AlphaGo will now retire from playing Go, leaving behind a legacy of games played against itself. They’ve been described by one Go expert as like “games from far in the future,” which humans will study for years to improve their own play.
Ready, set, Go
Go is an ancient game that essentially pits two players—one playing black pieces the other white—for dominance on board usually marked with 19 horizontal and 19 vertical lines.
A typical game of Go: simple to learn but a lifetime to master.Flickr/Alper Cugun, CC BYGo is a far more difficult game for computers to play than chess, because the number of possible moves in each position is much larger. This makes searching many moves ahead—feasible for computers in chess—very difficult in Go.
DeepMind’s breakthrough was the development of general-purpose learning algorithms that can, in principle, be trained in more societal-relevant domains than Go.
DeepMind says the research team behind AlphaGo is looking to pursue other complex problems, such as finding new cures for diseases, dramatically reducing energy consumption or inventing revolutionary new materials. It adds:
"If AI systems prove they are able to unearth significant new knowledge and strategies in these domains too, the breakthroughs could be truly remarkable. We can’t wait to see what comes next."
This does open up many opportunities for the future, but challenges still remain.
Neuroscience meets AI
AlphaGo combines the two most powerful ideas about learning to emerge from the past few decades: deep learning and reinforcement learning. Remarkably, both were originally inspired by how biological brains learn from experience.
In the human brain, sensory information is processed in a series of layers. For instance, visual information is first transformed in the retina, then in the midbrain, and then through many different areas of the cerebral cortex.
This creates a hierarchy of representations where simple, local features are extracted first, and then more complex, global features are built from these.
The AI equivalent is called deep learning; deep because it involves many layers of processing in simple neuron-like computing units.
But to survive in the world, animals need to not only recognize sensory information, but also act on it. Generations of scientists and psychologists have studied how animals learn to take a series of actions that maximize their reward.
This has led to mathematical theories of reinforcement learning that can now be implemented in AI systems. The most powerful of these is temporal difference learning, which improves actions by maximizing expectation of future reward.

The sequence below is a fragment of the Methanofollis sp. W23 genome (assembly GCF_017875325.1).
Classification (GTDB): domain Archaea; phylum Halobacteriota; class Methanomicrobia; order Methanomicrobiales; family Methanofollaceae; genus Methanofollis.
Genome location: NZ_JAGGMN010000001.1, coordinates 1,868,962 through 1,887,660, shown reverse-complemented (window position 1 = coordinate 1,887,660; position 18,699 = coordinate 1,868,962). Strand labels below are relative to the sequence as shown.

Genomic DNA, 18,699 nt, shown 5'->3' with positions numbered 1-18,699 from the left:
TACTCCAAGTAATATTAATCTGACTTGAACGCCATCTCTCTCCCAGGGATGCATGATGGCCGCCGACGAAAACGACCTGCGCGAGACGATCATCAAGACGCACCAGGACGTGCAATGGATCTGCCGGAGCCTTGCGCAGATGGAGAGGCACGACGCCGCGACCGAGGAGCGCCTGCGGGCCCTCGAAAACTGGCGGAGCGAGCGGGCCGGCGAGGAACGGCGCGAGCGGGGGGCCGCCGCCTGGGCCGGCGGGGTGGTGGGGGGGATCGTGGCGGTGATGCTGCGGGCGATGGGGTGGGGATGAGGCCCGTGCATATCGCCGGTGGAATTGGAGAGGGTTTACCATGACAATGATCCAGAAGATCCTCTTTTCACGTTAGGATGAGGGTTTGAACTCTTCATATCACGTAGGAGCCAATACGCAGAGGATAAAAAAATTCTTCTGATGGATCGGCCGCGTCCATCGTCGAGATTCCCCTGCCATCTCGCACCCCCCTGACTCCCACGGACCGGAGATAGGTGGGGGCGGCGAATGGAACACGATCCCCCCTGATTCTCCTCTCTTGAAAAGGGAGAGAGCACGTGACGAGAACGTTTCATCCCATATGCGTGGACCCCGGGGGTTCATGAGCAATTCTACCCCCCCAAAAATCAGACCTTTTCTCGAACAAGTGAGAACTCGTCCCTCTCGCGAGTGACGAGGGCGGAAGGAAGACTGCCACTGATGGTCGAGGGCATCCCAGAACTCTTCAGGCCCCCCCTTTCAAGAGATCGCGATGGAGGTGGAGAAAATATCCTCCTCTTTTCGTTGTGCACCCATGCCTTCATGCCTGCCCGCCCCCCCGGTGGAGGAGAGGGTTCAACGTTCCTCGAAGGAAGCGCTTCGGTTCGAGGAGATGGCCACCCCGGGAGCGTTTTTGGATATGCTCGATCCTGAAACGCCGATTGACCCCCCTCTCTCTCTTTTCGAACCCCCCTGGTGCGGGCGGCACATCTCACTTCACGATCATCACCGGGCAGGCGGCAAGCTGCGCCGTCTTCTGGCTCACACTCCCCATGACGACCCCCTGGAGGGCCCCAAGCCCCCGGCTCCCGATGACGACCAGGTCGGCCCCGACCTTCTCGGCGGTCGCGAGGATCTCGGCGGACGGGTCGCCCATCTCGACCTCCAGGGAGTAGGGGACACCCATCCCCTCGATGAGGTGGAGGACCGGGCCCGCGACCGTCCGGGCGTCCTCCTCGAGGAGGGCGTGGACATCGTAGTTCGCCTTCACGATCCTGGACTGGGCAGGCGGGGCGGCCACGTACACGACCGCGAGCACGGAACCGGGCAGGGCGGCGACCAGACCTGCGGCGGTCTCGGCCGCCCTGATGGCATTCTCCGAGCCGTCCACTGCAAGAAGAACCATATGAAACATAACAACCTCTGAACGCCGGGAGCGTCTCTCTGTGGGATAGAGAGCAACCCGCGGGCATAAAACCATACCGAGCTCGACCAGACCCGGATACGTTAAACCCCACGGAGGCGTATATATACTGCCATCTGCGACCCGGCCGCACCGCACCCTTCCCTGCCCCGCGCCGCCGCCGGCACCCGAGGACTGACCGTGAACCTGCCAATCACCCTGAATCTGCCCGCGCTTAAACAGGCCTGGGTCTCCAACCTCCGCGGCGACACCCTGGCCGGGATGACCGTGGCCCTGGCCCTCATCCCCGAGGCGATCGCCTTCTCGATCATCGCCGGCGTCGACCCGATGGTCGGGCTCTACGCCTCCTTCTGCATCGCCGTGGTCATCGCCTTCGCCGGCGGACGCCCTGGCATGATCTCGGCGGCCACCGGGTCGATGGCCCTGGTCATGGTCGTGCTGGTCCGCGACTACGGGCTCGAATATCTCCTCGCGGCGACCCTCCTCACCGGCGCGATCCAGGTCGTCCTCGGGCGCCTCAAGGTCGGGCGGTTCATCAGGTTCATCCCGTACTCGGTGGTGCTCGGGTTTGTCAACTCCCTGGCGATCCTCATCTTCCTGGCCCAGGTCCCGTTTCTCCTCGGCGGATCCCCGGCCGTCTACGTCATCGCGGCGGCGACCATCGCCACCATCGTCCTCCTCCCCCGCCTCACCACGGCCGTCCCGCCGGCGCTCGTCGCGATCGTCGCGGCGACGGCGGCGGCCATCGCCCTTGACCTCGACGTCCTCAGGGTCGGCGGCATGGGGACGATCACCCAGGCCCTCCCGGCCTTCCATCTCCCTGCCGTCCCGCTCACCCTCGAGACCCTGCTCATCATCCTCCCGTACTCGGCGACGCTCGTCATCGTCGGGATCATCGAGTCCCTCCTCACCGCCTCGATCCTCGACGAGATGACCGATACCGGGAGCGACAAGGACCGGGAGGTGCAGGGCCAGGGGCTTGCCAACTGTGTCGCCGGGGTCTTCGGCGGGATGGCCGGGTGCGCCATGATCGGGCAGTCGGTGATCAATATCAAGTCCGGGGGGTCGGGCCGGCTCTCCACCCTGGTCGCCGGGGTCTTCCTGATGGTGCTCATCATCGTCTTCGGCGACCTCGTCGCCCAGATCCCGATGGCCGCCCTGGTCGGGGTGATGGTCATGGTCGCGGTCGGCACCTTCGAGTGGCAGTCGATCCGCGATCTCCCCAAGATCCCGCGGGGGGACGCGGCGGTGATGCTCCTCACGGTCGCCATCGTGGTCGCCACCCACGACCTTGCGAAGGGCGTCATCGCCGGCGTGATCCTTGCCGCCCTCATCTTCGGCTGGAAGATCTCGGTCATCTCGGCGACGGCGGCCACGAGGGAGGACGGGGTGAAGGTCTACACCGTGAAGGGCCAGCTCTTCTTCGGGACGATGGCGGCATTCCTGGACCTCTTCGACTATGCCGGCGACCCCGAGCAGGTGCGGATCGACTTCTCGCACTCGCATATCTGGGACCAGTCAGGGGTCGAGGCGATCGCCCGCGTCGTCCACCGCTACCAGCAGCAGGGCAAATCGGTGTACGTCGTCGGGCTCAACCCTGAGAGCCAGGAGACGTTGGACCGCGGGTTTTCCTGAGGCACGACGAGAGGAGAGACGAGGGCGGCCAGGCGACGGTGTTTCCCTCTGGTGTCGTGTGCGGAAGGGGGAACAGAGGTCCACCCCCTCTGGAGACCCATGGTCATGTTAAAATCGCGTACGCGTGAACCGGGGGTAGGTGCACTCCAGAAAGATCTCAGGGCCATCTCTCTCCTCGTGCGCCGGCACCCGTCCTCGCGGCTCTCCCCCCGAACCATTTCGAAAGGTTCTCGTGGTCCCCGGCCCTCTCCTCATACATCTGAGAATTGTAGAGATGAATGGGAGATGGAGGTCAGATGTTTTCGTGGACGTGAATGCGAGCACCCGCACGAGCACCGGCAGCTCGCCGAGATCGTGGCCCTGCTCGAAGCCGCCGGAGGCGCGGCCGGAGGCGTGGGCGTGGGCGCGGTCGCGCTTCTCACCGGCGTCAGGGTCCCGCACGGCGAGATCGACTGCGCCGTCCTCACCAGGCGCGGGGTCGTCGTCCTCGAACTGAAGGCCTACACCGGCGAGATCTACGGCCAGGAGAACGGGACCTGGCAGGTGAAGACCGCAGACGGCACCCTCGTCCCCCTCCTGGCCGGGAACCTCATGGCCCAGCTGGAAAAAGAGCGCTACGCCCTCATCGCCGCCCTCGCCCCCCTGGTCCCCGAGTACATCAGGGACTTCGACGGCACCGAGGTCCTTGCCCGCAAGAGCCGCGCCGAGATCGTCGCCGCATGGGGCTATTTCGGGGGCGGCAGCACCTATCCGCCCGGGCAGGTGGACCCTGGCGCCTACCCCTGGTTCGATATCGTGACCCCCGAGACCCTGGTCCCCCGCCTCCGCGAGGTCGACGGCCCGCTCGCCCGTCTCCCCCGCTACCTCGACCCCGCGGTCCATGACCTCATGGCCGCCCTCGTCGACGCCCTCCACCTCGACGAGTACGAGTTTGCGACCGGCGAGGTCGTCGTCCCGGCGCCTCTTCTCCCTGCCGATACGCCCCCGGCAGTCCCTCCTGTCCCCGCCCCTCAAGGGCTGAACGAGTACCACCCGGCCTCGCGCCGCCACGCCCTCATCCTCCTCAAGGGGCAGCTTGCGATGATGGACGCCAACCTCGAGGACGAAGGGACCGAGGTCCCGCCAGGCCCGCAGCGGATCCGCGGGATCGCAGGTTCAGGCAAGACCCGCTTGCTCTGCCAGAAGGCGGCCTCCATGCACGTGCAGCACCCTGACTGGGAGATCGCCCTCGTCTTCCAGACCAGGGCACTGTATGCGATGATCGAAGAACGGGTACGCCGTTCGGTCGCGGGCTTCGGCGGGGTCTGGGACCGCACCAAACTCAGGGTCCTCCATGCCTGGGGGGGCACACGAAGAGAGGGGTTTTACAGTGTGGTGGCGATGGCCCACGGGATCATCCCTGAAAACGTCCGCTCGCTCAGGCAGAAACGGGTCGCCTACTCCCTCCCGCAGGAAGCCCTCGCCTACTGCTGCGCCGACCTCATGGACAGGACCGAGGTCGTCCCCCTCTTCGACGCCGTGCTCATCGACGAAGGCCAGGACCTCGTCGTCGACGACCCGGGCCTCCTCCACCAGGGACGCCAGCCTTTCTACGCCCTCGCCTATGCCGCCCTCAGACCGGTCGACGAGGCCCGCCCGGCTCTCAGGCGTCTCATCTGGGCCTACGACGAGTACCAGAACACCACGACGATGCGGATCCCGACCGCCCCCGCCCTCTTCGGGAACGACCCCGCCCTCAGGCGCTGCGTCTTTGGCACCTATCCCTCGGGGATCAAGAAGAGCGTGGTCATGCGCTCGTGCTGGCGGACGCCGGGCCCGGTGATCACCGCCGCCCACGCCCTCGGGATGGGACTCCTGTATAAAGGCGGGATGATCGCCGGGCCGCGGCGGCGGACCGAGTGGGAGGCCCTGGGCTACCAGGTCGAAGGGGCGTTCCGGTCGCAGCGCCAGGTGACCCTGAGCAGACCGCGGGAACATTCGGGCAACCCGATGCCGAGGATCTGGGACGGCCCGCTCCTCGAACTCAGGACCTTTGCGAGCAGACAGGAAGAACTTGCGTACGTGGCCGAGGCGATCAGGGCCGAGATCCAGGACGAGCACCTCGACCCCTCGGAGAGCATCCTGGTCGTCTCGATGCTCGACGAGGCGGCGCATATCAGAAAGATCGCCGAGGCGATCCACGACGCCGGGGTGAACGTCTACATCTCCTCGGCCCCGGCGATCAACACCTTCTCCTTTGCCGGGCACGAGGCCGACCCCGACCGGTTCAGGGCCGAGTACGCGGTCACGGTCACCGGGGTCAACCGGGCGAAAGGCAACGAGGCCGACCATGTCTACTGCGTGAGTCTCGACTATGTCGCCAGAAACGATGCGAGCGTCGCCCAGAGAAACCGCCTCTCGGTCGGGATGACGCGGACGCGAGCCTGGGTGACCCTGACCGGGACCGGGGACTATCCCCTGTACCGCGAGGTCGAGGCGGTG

The best moves
By combining deep learning and reinforcement learning in a series of artificial neural networks, AlphaGo first learned human expert-level play in Go from 30 million moves from human games.
But then it started playing against itself, using the outcome of each game to relentlessly refine its decisions about the best move in each board position. A value network learned to predict the likely outcome given any position, while a policy network learned the best action to take in each situation.
Although it couldn’t sample every possible board position, AlphaGo’s neural networks extracted key ideas about strategies that work well in any position. It is these countless hours of self-play that led to AlphaGo’s improvement over the past year.
Unfortunately, as yet there is no known way to interrogate the network to directly read out what these key ideas are. Instead, we can only study its games and hope to learn from these.
This is one of the problems with using such neural network algorithms to help make decisions in, for instance, the legal system: they can’t explain their reasoning.
We still understand relatively little about how biological brains actually learn, and neuroscience will continue to provide new inspiration for improvements in AI.
Humans can learn to become expert Go players based on far less experience than AlphaGo needed to reach that level, so there is clearly room for further developing the algorithms.
Also, much of AlphaGo’s power is based on a technique called back-propagation learning that helps it correct errors. But the relationship between this and learning in real brains is still unclear.
The game of Go provided a nicely constrained development platform for optimizing these learning algorithms. But many real-world problems are messier than this and have less opportunity for the equivalent of self-play (for instance self-driving cars).
So, are there problems to which the current algorithms can be fairly immediately applied?
One example may be optimization in controlled industrial settings. Here the goal is often to complete a complex series of tasks while satisfying multiple constraints and minimizing cost.
As long as the possibilities can be accurately simulated, these algorithms can explore and learn from a vastly larger space of outcomes than will ever be possible for humans. Thus DeepMind’s bold claims seem likely to be realized, and as the company says, we can’t wait to see what comes next.
This article was originally published on The Conversation. Read the original article. Continue reading